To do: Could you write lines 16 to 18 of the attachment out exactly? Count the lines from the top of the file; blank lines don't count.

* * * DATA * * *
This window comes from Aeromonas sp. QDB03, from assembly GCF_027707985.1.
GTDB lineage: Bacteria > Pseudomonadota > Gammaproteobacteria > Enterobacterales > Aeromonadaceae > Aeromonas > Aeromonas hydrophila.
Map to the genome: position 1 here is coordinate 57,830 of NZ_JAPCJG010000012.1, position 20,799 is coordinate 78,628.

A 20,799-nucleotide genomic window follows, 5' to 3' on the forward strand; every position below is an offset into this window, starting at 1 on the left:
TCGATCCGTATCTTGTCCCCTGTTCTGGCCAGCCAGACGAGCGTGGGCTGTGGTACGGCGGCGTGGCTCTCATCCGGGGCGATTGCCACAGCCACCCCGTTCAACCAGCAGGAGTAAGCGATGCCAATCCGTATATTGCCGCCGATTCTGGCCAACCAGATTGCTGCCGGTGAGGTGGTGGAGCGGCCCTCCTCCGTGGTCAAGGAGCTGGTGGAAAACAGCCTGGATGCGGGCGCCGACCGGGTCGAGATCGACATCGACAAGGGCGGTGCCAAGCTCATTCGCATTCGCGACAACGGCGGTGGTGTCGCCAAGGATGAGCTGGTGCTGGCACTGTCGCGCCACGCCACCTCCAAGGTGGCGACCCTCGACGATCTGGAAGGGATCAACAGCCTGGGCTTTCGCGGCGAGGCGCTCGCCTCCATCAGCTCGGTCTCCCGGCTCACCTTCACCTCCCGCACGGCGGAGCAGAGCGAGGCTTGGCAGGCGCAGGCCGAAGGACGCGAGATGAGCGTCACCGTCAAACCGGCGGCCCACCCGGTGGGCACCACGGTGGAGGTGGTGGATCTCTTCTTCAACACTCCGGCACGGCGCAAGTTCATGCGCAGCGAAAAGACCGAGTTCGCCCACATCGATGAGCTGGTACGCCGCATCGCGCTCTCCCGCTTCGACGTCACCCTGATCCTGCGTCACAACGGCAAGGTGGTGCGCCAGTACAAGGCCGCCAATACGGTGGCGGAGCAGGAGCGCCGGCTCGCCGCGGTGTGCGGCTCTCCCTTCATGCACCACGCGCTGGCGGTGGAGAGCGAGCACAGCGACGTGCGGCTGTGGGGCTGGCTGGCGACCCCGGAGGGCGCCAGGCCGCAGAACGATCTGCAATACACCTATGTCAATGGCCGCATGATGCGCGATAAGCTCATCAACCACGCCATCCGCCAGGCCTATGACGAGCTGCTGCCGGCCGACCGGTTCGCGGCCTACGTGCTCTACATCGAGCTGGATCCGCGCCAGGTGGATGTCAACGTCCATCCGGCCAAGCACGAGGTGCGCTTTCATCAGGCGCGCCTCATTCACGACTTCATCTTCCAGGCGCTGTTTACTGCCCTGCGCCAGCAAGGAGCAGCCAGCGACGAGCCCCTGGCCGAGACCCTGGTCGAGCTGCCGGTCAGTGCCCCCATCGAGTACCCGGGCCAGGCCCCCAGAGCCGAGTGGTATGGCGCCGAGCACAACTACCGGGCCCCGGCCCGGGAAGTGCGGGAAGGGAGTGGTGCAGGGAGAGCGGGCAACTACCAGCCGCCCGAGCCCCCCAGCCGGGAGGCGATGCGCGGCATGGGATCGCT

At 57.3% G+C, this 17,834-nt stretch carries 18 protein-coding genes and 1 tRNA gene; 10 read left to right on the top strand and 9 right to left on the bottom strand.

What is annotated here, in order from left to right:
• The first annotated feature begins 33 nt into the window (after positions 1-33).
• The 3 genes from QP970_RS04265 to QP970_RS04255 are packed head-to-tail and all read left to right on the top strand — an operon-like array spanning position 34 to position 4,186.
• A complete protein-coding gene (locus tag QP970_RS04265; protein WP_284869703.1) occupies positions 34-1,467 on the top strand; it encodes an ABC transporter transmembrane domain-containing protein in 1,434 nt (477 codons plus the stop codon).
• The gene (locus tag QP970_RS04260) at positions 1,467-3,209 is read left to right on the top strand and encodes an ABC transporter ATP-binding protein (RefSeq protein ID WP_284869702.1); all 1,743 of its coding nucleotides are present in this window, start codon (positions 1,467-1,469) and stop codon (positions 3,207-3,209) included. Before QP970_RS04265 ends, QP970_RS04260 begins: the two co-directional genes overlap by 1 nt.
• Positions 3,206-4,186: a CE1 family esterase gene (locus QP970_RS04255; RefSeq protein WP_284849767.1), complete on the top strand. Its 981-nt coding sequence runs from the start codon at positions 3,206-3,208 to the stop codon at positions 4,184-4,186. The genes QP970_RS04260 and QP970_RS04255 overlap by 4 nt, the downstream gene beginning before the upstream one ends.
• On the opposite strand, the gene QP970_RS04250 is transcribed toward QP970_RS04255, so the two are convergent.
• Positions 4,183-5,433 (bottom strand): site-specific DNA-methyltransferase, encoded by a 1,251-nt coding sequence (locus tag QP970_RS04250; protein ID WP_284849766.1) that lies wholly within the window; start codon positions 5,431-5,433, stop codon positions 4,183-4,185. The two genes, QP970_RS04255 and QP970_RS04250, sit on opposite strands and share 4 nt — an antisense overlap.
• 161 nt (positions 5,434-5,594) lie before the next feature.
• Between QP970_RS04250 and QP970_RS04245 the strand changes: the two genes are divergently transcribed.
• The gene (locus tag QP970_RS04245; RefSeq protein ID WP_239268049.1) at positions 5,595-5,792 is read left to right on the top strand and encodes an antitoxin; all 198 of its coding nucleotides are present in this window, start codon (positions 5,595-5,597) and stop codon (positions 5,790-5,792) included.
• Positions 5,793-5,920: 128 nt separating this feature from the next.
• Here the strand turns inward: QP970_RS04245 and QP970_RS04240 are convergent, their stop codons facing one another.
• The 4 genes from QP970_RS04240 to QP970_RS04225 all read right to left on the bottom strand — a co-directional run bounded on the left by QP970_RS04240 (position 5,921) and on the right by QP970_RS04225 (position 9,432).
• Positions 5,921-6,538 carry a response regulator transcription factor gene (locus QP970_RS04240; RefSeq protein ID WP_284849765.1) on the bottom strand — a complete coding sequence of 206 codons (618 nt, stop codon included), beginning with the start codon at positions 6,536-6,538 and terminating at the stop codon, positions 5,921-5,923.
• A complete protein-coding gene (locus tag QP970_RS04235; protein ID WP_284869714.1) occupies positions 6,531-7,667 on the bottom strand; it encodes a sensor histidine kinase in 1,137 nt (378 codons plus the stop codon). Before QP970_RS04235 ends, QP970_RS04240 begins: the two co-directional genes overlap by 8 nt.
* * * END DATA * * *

• Between QP970_RS04250 and QP970_RS04245 the strand changes: the two genes are divergently transcribed.
• The gene (locus tag QP970_RS04245; RefSeq protein ID WP_239268049.1) at positions 5,595-5,792 is read left to right on the top strand and encodes an antitoxin; all 198 of its coding nucleotides are present in this window, start codon (positions 5,595-5,597) and stop codon (positions 5,790-5,792) included.
• Positions 5,793-5,920: 128 nt separating this feature from the next.